A childhood trip to Europe was the beginning of stylist Marguerite Berkeley’s love of French fashion. At the age of 12, she and her family spent a year and a half travelling through France, Spain, Malta and England.
For a young girl from The Gap with a penchant for fashion, this experience changed her life.
“My whole world opened up,” says Marguerite. “I saw colours and garments I’d never seen before.”
It’s no surprise that Marguerite was drawn to collecting, curating and styling pre-loved French Breton tops, a passion that has become a successful business.
Once garments worn by sailors, today the striped Breton top is a staple in wardrobes all over the world.
“It was a fisherman’s jumper, a handmade knitted garment,” says Marguerite. “Because it was woollen, it kept the fishermen warm.”
Sailors abounded in the coastal French region of Brittany; therefore, the top was called a ‘Breton’. The stripe feature was also practical – if a sailor fell overboard the distinctive pattern could easily be spotted in the waves.
The garment was also known as ‘tricot raye’ meaning striped knit and became firmly associated with the sea when it was made the official French naval uniform in 1858.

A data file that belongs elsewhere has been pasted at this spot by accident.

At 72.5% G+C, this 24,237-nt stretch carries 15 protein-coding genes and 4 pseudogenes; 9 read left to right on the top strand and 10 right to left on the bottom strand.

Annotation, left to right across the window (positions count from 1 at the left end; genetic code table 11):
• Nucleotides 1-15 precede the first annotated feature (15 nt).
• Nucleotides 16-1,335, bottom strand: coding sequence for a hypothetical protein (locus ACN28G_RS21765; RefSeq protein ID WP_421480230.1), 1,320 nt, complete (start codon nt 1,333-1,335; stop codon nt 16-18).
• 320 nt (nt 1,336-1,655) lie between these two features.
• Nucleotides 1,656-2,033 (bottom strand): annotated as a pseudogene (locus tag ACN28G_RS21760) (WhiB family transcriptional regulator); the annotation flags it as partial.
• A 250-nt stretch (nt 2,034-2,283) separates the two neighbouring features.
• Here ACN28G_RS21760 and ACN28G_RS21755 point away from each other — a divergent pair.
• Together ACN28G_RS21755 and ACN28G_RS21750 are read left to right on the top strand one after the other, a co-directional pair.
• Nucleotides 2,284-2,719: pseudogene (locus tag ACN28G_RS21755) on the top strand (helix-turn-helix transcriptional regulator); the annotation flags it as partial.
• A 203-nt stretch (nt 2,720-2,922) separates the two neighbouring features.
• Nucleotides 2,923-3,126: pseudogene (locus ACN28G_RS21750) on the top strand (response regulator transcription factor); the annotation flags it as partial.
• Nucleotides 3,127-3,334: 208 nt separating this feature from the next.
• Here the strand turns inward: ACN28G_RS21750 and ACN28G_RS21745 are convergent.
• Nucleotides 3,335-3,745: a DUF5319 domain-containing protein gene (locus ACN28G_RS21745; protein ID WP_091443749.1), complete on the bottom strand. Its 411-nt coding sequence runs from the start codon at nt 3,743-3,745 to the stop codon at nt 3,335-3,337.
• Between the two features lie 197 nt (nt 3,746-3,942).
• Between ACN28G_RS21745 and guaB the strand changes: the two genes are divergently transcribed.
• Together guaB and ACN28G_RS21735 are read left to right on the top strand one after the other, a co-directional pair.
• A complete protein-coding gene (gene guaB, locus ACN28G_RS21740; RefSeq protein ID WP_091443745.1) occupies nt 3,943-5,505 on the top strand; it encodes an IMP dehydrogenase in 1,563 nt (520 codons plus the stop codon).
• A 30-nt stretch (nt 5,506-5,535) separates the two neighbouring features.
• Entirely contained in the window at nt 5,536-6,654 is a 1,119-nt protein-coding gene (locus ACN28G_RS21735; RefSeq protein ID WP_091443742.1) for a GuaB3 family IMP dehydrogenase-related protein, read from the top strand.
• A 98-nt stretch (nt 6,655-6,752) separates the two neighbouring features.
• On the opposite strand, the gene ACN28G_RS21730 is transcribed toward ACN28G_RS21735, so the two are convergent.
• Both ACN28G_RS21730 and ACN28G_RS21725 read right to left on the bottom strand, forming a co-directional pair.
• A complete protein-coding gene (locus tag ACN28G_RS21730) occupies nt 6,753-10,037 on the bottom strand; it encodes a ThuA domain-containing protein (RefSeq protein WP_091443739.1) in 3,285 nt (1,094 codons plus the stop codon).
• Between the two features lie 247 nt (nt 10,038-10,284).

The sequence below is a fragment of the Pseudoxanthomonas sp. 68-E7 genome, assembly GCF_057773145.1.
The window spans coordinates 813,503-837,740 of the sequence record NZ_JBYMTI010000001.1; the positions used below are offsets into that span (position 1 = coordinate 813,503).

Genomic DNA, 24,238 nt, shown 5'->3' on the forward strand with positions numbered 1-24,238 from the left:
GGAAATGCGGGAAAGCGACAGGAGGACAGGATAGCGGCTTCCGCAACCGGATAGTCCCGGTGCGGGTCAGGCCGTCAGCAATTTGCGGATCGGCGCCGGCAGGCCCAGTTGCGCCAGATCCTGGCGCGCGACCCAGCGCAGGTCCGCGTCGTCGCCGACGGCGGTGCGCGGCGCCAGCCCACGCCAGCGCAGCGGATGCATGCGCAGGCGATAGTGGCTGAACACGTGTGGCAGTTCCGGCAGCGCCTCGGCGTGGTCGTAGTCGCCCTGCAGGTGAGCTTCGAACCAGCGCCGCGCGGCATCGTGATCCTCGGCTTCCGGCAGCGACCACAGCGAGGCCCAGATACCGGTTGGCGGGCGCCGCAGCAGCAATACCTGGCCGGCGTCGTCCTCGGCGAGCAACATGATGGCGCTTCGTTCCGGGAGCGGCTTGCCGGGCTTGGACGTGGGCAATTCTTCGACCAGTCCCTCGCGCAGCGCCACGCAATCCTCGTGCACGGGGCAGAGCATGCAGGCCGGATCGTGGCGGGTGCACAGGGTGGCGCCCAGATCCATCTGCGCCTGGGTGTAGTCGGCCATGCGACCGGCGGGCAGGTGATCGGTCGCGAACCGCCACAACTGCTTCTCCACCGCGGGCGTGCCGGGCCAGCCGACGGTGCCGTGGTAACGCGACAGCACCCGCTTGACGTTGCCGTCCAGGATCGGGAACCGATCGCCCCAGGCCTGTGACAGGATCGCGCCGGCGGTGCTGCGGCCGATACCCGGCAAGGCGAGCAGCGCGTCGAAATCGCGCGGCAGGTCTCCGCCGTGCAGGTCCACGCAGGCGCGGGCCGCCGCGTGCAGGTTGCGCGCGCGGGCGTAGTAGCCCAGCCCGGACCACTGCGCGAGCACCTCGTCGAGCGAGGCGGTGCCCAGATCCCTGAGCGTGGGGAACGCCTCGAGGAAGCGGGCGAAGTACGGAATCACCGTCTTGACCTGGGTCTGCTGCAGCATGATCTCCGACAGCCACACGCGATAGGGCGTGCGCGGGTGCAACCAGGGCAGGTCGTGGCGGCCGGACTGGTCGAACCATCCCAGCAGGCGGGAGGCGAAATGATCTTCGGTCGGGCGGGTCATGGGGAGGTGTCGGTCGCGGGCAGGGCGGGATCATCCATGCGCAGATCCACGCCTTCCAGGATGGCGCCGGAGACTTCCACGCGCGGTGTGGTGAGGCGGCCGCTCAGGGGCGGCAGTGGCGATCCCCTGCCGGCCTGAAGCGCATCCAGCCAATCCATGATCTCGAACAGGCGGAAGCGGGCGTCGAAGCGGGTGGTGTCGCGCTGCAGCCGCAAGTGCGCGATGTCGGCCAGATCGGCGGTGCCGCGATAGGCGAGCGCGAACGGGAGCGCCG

In early 2022, Marguerite started to source original, gently worn French Bretons and sell them through pop up markets in her loungeroom in Ashgrove, Brisbane.
“Most of them are particular brands, the Saint James or Armor Lux,” she says.
A regular wearer of Bretons herself, Marguerite says they are a classic.
“The eye is drawn to the stripe, visually it’s a neat look,” she says. “They suit most people – men, women and children. They come in all shapes and sizes. You think they’re just a striped shirt but they’re all different, some have wider bands, some have darker backgrounds. The nuances are immeasurable.”
A stylist by trade, Marguerite has an eye for editing clients’ wardrobes to make them simpler and more useful. While some stylists may take an ‘out with the old, in with the new’ approach, Marguerite’s way is thoughtful and considerate of using what is existing.
“I love the idea of gently worn fashion,” she says. “I look at the merits of each garment and see how we can rework it or if it’s time to say goodbye to it.”
“If there are gaps to be filled, I might take them shopping or suggest other items for them. I call it editing because its not getting rid of everything but you’re making it smaller and more useful.”
You can find out more about Marguerite’s style and business on Instagram.